Now with respect to printing money and deficits, it's not relative, not equal. Since the 2008, the USA has gone bonkers with respect to Debt/GDP ratio. It may be worse after the end of this year. USA is 107% (latest data from FRED for Q1 2021 says it's much higher than this at 128%). For comparison UK is 81%, Germany is 60%, France is 98%. EU monetary policy is largely dominated by Germany because they have all the big banks and strong manufacturing base. And Germany had insisted for the longest time for "austerity", which pissed off the Greeks but in the end saved them. All the while keeping deficits relatively low in much of the EU.

    upload_2021-7-24_10-22-40.png

    Yes, we are bigger spenders than so-called "socialist" countries. Way way bigger spenders because not too long ago just before 2008, we were at 60% Debt/GDP! Think about that: in half a generation we exploded our debt to go way beyond the EU. Here is the same graph, but going back to 2000.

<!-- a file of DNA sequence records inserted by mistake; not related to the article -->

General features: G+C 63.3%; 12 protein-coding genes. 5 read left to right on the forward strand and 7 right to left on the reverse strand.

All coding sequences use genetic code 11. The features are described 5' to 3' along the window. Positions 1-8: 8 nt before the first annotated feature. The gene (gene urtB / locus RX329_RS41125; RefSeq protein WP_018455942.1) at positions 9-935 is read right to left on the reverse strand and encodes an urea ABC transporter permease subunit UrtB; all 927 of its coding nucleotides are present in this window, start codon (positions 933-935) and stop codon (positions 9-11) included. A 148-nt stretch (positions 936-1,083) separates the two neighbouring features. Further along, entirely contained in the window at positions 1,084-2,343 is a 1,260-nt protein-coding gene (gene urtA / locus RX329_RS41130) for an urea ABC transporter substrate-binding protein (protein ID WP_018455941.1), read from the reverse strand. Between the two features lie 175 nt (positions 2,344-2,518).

upload_2021-7-24_10-36-30.png

    Finally, even if it were relative, inflation is not fun for older people on fixed incomes. It's also not fun for people who own the government debt. People do not realize that it's the citizens, the people, who "own" the public debt.
     
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    Last edited: Jul 24, 2021